Mental Retardation

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SPED 2: Introduction to Special Education
Mental Retardation(intellectual disability)
Complex developmental disability
It refers to substantial limitation in present functioning. It is characterized by significantly sub-average intellectual functioning, existing concurrently with related limitations in two or more of the following adaptive skills area.

Substantial limitation in present functioning
* Means that the person has difficulty in performing everyday activities. Significantly sub-average intellectual functioning
* Means that the person has significantly below average intelligence. Related limitations in the adaptive skills area:
Communications Self-direction
Self-careHealth and safety
Home livingFunctional academics
Social skillsLeisure and work
Community use

Other meaning of Mental Retardation
* is a condition in which people have below average intelligence that limits their ability to function normally. * is a generalized disorder appearing before adulthood, characterized by significantly impaired cognitive functioning and deficits in two or more adaptive behavior. * is a condition of substantial limitations in intellectual functioning that impacts performance in daily life.

Signs and symptoms
The signs and symptoms of mental retardation are all behavioral. Most people with mental retardation do not look like they have any type of intellectual disability, especially if the disability is caused by environmental factors such as malnutrition or lead poisoning. The so-called "typical appearance" ascribed to people with mental retardation is only present in a minority of cases, all of which involve syndromic mental retardation. Children with mental retardation may learn to sit up, to crawl, or to walk later than other children, or they may learn to talk later. Both adults and children with mental retardation may also exhibit some or all of the following characteristics. * Delays in oral language development

* Deficits in memory skills
* Difficulty learning social rules
* Difficulty with problem solving skills
* Delays in the development of adaptive behaviors such as self-help or self-care skills * Lack of social inhibitors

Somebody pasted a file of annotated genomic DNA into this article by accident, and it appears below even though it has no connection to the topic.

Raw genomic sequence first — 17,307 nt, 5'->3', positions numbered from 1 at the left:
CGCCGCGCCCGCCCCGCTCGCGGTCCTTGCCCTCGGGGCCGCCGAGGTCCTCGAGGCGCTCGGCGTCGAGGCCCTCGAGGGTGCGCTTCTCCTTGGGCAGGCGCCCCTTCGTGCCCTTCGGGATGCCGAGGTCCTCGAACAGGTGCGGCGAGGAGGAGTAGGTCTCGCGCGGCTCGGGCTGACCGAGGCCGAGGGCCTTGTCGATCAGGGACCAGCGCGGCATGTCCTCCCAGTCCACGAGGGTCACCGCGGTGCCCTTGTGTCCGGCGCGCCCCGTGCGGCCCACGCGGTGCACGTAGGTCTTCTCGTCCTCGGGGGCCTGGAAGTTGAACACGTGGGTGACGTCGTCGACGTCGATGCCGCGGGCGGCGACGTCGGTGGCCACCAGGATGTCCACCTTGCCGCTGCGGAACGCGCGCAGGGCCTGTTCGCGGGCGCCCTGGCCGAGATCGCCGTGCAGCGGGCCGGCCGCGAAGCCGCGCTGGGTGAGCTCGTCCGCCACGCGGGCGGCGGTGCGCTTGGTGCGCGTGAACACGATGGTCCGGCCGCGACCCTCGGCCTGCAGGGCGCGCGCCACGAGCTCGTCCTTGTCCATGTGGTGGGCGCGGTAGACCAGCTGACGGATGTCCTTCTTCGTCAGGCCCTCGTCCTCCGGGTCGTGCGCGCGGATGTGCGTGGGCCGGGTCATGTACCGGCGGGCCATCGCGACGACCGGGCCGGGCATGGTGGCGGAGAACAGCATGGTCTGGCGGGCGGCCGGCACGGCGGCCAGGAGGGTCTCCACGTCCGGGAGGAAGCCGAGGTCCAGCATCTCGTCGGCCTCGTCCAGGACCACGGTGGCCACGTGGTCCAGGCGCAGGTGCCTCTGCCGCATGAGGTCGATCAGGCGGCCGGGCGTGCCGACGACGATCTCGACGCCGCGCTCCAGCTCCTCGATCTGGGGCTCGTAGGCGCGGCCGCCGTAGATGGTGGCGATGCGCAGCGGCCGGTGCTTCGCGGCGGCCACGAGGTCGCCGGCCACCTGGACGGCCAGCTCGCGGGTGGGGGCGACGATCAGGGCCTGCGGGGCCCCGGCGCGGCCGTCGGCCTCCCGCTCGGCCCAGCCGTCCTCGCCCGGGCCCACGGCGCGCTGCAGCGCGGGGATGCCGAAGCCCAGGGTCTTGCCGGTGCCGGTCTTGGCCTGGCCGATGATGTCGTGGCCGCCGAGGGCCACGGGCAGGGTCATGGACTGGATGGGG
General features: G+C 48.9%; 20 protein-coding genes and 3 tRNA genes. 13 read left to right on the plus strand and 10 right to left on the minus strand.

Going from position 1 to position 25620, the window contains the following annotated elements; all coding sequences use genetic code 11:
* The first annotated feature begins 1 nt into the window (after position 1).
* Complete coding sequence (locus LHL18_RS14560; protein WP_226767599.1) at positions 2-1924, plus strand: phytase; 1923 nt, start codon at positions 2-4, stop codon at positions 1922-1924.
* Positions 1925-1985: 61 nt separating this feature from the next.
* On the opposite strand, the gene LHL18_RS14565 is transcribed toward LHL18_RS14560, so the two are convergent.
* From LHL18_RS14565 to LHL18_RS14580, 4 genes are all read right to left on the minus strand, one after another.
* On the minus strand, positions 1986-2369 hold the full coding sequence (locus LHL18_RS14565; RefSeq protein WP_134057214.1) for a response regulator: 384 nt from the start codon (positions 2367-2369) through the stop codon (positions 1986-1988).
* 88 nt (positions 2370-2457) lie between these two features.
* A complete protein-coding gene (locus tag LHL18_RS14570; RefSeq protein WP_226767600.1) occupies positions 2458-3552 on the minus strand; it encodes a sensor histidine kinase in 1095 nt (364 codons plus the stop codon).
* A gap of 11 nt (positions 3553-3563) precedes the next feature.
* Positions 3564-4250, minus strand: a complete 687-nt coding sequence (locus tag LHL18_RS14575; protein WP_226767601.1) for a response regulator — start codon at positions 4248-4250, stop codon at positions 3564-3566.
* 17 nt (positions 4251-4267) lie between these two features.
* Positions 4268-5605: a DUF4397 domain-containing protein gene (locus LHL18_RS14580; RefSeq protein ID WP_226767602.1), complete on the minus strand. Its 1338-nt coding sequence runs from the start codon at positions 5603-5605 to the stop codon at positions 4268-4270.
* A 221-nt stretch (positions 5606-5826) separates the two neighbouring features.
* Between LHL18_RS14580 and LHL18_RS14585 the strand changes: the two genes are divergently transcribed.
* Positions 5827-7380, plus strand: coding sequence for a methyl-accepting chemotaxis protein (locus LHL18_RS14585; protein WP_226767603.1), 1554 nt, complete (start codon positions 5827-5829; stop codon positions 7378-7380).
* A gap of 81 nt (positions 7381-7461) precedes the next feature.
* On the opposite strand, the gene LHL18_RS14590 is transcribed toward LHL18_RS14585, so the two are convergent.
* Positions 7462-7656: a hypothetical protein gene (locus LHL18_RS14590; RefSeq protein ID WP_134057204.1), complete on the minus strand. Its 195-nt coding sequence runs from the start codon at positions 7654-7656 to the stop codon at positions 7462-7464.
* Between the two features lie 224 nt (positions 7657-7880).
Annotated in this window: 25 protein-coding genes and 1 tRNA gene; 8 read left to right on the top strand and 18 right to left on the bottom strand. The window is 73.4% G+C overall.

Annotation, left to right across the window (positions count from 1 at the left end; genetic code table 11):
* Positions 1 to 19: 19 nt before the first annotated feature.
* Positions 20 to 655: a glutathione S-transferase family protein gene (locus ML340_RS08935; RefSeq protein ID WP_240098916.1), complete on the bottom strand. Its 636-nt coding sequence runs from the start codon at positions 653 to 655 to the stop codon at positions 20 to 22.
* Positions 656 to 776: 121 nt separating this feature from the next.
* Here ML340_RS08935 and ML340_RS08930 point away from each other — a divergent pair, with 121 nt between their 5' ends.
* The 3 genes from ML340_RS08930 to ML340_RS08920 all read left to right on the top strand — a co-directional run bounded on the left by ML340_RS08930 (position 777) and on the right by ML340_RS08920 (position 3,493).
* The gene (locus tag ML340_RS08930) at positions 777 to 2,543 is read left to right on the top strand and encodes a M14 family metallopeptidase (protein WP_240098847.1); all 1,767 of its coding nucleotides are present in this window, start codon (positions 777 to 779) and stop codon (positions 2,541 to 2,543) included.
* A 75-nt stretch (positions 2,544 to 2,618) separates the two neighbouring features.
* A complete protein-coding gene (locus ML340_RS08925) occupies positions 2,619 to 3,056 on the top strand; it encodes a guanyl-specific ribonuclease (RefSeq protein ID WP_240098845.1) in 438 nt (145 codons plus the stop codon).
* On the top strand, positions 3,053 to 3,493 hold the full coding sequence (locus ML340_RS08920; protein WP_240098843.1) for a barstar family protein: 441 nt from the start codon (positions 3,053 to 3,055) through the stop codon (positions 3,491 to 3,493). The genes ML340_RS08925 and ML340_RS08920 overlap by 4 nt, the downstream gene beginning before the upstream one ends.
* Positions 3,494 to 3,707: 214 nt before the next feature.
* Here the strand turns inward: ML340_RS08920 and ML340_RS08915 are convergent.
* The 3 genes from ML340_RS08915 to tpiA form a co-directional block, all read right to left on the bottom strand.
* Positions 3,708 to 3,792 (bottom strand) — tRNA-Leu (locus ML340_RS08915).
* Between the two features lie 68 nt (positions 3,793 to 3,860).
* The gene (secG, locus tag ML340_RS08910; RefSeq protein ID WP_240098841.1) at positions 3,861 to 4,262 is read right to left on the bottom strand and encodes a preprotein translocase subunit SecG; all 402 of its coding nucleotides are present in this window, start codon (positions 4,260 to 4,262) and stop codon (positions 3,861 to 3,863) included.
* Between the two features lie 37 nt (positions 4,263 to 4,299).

Causes of Mental Retardation

Postnatal  (in infancy and childhood) |  | Brain infections such as tuberculosis, Japanese  encephalitis, and bacterial meningitis
Head injury*
Chronic lead exposure*
Severe and prolonged malnutrition*
Gross understimulation*|

Classification of Intellectual Disability
(mental retardation)
Mild Intellectual Disability:
* 55 to 70 IQ ranges
* Affected children are able to speak and to learn some social skills. * They can usually be expected to care for themselves as adults, with some guidance. * Can often acquire academic skills up to the 6th grade level. They can become fairly self-sufficient and in some cases live independently, with community and social support

Moderate Intellectual Disability:

* 40-54 IQ ranges
* Usually have poor social skills. They will be able to achieve in school to about the elementary school level. Because their early motor milestones are usually attained in the normal range, children at this IQ level and above tend to be diagnosed around the preschool period. However, language development and achievement of activities of daily living and social skills are often delayed. * They will generally need complete supervision as an adult, often in a group home setting. They may be capable of unskilled occupations in a supported-employment setting.

Severe Intellectual Disability:

* 25-39 IQ ranges
* are often diagnosed very early because acquisition of even the earliest motor milestones are delayed. * Affected children will be able to learn a few words and a few self-help skills, but will need a protected environment as an adult. A living situation in a group home with increased support will generally be possible....
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